Letters To The Editor

Don Chapman
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February 17, 2010 - MidWeek
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It’s discrimination

It doesn’t matter if there is a homosexual gene or not, as S. Williams indicated in a recent letter. Most people are born right-handed, some are born left. Most people are born straight, but some homosexual. Neither is a learned or chosen behavior. In either case, none of us got to choose which orientation we wanted to be. We are what we are.

It amazes me how and what the intolerant anti-equal rights people will create, twist and distort reality to their prejudiced attitudes. The only issue here is the federal and state constitutional mandates that we all have equal rights and benefits. The word except is not in there.

Gays are not asking for anything more or less than what straight people have. To use the democratic principle of “majority rules” to deny a special segment of people the same rights is an evil abuse of the system.

Not one person opposed to equal rights has offered even one justifiable reason based on logic, facts and reality. They have no case. But once again the politicians have caved in to the conservative religious people and have brought Christian religion into our government. They and judges have violated their oaths to support the Constitution and the policy of separation of church and state. I don’t know how, at this time, any right-minded person can support discrimination. That is un-democratic and un-Christian.

Bert West
Honolulu


Heterosexual gene?

S.J. Williams writes that “science” says there is no homosexual gene, so homosexuality is not hard-wired. Overlooking the fact that psychologists are not medical doctors, I have to ask if these scientists discovered a heterosexual gene? Of course not. So going by your logic, heterosexuality is not hard-wired. This means heterosexuals have a choice? Sorry, but I was not given any choice. My attraction for the opposite sex was not something I debated. It was innate. It was like breathing. It just was. We cannot change how we feel about sexual attraction.

Look at the discrimination, revulsion, hate and violence that homosexuals have to endure. What truly heterosexual male would go through all that as a choice? What truly heterosexual male would turn away from the opposite sex?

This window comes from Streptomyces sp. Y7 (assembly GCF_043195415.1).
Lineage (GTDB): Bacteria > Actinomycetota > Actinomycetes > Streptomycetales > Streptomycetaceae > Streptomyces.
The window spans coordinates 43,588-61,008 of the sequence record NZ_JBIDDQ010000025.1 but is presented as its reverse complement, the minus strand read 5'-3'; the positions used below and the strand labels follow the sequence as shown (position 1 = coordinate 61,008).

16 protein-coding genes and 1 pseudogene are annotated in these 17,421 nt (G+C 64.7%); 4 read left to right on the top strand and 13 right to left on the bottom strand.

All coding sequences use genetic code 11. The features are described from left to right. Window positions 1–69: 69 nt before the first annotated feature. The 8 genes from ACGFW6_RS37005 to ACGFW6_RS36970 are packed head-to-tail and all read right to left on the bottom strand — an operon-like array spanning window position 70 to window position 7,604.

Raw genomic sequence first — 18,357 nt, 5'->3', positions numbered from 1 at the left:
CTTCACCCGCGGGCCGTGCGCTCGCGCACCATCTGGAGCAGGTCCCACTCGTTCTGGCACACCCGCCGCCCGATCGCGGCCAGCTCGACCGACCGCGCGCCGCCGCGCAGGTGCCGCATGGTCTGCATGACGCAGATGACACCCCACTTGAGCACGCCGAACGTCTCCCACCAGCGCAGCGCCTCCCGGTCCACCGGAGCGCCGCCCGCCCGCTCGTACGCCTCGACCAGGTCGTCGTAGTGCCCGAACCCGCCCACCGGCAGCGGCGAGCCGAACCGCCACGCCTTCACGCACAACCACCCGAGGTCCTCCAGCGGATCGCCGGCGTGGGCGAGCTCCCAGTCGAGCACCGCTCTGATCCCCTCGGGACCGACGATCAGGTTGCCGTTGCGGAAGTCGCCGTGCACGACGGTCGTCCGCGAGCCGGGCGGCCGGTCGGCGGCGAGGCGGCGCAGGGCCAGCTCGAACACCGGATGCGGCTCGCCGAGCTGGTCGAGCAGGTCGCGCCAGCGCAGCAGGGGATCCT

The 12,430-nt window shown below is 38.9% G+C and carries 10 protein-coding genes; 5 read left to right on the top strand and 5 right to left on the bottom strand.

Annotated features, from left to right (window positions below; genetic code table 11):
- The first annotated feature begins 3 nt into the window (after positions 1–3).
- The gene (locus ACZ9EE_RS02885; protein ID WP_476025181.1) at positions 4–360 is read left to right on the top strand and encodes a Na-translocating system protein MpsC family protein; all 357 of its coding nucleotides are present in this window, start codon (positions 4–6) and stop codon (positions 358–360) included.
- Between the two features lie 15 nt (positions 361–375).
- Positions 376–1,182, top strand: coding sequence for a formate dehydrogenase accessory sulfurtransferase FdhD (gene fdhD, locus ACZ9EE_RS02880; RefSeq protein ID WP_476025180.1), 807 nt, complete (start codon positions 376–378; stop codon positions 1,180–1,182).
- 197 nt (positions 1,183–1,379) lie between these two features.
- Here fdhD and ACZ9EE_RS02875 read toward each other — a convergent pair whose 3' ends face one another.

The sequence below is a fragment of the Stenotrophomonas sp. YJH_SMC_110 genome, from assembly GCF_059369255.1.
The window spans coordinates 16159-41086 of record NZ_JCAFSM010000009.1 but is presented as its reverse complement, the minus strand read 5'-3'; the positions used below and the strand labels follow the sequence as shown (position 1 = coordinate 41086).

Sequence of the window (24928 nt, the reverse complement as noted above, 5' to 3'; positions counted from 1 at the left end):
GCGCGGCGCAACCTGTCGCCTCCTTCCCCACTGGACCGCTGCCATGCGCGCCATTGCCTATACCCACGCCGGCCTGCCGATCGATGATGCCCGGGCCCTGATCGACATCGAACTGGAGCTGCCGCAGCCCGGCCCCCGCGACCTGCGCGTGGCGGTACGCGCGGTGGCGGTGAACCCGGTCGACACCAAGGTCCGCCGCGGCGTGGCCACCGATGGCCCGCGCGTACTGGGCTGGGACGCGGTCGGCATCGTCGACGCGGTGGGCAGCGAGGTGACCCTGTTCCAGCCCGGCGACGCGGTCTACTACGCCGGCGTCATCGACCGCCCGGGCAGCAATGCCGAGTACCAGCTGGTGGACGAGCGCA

For homosexuals, it also is innate. It also is like breathing. It just is.

Peter Chisteckoff
Mililani


Prejudice hurts

It is disgraceful that prejudice against gays continues to be fueled by untruth and misinformation, instead of accurate scientific information (see “No gay gene” letter from S. Williams).

The American Psychological Association and the head of the Human Genome Project did not recently affirm that there is no homosexual gene. Francis Collins, recent director of the National Center for Human Gnome Research, specifically refuted such claims in his name, stating that his words were juxtaposed to suggest a different conclusion than he intended. He clarified that scientific evidence supports that there are hereditary factors in homosexuality, and likely other factors besides DNA, and does not suggest that such other factors are alterable. He further said that a specific gene for hereditary aspects is likely to be found in a few years.

The American Psychological Association says, in effect, the same thing, that research has not yet determined the particular factor or factors involved in causing human sexual orientation, whether heterosexual, bisexual, gay or lesbian, but that most people do not experience a choice in their sexual orientation, straight or gay.

The APA, however, makes clear that bias and prejudice against gays cause serious psychological damage (see Answers to your questions for a Better Understanding of Sexual Orientation and Homosexuality at www.apa.org).

Jo Chang
Honolulu

Send your letters to MidWeek Letters, 500 Ala Moana Blvd., Suite 500, Honolulu, HI. 96813; by fax to 585-6324, or by email to dchapman@midweek.com. Please include your name, address and daytime and evening phone numbers. We print only the letters that include this information, but only your name and area of residence will appear in print. Letters may be edited for clarity and space.
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